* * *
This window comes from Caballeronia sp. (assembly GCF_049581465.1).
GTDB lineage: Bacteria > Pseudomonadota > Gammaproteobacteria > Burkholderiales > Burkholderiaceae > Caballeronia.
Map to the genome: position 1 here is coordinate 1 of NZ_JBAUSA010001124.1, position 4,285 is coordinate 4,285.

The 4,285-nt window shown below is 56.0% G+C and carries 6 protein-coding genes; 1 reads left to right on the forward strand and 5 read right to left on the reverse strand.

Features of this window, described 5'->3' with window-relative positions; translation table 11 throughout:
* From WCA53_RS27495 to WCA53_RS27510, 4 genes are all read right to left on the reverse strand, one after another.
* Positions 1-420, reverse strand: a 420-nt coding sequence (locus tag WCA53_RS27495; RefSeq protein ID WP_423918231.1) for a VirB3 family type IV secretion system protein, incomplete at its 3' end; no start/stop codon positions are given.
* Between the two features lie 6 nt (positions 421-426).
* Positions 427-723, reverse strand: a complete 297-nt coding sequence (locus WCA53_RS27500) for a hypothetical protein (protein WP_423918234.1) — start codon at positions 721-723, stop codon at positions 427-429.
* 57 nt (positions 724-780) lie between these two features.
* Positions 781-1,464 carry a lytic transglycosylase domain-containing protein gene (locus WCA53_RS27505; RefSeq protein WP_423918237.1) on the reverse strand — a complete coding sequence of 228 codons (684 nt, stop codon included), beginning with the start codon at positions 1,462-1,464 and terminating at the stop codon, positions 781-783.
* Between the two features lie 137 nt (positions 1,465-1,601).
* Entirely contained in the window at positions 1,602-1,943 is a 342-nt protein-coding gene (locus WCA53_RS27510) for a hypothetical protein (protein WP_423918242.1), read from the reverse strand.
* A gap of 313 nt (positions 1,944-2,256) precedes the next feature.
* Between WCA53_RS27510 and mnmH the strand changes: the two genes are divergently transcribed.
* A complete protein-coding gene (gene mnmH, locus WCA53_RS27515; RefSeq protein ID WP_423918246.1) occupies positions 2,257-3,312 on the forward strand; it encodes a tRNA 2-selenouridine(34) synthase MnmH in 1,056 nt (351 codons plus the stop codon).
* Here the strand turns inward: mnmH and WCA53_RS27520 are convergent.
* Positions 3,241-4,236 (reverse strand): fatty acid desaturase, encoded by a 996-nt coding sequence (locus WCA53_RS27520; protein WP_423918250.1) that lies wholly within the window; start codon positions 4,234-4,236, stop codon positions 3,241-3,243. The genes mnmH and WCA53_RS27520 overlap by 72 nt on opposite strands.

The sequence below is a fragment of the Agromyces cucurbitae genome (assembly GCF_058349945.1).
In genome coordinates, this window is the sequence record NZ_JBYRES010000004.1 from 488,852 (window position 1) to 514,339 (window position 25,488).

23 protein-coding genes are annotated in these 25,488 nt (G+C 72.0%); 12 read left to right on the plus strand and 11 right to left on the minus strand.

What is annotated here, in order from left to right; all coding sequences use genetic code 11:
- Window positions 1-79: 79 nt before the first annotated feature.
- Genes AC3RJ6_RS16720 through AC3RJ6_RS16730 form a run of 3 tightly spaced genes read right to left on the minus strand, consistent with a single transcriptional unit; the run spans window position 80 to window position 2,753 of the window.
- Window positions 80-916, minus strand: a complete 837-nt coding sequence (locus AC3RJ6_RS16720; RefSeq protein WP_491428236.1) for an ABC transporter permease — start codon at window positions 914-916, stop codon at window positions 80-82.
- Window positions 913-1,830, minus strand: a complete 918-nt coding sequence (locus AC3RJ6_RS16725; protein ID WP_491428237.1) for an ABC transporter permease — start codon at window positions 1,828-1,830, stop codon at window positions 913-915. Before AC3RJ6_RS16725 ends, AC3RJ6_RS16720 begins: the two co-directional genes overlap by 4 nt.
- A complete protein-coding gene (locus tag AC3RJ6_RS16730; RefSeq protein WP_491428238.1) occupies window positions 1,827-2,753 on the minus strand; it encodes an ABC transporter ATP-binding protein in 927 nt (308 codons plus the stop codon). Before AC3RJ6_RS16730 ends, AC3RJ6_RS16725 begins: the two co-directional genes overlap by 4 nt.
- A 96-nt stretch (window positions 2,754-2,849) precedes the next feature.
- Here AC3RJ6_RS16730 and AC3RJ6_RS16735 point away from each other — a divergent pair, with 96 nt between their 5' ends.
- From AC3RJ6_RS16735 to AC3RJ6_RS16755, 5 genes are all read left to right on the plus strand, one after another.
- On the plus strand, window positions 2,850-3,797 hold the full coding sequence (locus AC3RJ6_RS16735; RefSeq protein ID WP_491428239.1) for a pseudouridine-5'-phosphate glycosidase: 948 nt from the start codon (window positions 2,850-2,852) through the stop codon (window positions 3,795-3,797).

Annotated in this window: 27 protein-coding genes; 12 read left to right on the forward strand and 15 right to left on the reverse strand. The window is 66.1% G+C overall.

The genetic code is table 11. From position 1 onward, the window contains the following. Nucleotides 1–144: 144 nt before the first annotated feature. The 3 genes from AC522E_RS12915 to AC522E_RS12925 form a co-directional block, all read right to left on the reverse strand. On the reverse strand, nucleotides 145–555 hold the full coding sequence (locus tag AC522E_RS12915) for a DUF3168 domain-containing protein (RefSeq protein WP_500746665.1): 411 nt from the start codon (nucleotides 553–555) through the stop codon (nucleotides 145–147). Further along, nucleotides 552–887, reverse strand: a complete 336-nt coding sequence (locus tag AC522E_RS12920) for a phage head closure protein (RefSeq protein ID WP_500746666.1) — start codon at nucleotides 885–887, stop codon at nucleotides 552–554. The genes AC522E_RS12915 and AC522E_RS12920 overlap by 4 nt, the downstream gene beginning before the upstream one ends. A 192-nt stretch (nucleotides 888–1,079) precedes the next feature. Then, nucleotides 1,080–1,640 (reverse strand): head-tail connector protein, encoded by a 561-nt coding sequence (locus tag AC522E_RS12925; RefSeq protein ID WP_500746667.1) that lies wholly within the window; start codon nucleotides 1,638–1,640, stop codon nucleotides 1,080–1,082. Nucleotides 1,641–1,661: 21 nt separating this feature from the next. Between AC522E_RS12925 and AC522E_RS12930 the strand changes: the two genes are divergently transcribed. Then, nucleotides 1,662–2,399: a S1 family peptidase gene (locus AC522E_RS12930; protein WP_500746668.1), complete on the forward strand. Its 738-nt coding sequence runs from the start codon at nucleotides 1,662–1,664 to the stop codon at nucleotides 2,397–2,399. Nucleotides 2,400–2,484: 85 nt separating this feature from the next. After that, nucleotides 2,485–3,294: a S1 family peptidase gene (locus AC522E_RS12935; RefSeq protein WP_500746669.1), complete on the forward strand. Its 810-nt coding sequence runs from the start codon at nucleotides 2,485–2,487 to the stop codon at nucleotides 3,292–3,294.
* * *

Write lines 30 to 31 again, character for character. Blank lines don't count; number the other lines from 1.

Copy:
- From AC3RJ6_RS16735 to AC3RJ6_RS16755, 5 genes are all read left to right on the plus strand, one after another.
- On the plus strand, window positions 2,850-3,797 hold the full coding sequence (locus AC3RJ6_RS16735; RefSeq protein ID WP_491428239.1) for a pseudouridine-5'-phosphate glycosidase: 948 nt from the start codon (window positions 2,850-2,852) through the stop codon (window positions 3,795-3,797).